‘Ghosting’ is a term that has surfaced within the realm of modern dating. Simply put, ghosting occurs when one person abruptly ceases all communication with the other. Now, the term is becoming more well-known within the recruiting field. Both candidates and recruiters have been on either side of the practice of ‘ghosting’. It can occur during an interview process, after an offer is made or even on the first day- when a candidate fails to show up for the job.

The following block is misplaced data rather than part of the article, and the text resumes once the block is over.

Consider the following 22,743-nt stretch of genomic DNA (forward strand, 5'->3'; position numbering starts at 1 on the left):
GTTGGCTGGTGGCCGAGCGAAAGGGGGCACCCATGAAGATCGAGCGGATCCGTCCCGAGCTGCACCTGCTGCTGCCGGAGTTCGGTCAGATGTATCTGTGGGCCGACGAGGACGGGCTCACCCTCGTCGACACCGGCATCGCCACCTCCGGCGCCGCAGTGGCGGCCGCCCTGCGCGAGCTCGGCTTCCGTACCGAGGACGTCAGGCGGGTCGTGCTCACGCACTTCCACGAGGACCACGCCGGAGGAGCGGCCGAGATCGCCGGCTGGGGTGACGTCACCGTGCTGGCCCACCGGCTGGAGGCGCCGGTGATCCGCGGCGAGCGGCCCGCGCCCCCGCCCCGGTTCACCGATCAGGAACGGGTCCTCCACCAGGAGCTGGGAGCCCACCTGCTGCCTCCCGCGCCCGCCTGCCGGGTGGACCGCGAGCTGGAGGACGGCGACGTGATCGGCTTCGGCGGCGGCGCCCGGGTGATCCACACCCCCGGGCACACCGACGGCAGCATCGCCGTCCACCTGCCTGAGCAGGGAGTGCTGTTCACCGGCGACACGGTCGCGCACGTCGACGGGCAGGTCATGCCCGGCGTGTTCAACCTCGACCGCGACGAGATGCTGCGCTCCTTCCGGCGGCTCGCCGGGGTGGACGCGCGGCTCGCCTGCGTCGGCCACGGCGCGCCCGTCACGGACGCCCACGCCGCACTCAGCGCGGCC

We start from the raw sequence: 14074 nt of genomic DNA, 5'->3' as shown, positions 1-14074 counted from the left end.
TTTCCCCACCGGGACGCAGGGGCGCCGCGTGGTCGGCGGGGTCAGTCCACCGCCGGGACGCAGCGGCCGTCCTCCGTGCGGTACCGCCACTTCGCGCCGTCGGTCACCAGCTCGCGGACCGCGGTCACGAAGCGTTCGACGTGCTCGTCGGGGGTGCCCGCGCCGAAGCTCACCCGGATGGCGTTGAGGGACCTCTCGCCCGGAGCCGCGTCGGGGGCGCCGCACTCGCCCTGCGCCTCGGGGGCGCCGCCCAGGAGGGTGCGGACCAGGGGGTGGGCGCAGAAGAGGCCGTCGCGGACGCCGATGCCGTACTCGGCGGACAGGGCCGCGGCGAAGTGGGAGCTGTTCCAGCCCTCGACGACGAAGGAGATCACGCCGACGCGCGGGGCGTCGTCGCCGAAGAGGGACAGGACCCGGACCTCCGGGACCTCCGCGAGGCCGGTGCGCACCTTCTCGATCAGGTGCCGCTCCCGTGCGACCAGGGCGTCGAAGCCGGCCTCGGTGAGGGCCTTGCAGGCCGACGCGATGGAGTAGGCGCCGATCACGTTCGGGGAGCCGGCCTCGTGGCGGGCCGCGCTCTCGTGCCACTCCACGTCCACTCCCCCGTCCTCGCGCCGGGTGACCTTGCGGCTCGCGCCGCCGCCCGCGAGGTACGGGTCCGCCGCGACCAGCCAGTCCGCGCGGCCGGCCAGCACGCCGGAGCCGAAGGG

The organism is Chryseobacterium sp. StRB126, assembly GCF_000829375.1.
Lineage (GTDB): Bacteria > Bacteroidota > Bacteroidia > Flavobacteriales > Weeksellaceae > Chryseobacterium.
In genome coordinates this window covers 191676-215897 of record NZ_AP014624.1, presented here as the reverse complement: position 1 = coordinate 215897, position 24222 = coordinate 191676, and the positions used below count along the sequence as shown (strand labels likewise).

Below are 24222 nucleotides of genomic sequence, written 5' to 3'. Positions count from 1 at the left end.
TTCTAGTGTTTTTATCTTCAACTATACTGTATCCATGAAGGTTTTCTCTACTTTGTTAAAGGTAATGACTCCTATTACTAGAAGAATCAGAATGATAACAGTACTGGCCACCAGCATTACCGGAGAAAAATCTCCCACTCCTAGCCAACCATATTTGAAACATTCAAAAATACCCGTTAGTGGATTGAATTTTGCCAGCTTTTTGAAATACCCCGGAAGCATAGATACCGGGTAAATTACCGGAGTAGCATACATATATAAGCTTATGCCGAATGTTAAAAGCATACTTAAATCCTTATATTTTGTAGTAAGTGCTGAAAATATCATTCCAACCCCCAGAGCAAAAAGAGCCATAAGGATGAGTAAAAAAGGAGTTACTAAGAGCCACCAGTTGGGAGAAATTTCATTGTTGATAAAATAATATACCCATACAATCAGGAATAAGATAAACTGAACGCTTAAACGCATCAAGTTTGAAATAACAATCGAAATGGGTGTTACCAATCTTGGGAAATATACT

In a recently published article by the Rochester Business Journal, Kathleen Driscoll presents a report that reflects that nearly 1 in 10 candidates find it acceptable for a job seeker to ghost a company after accepting an offer or for a company to ghost a candidate after extending an offer. “The company found that common reasons for ghosting include accepting another job offer (30 percent), never hearing back from the company (23 percent) and deciding the role was not a match (19 percent).” (Driscoll p.38). A snippet of the article is posted above, asking the burning question, “What makes someone disappear into the ether?”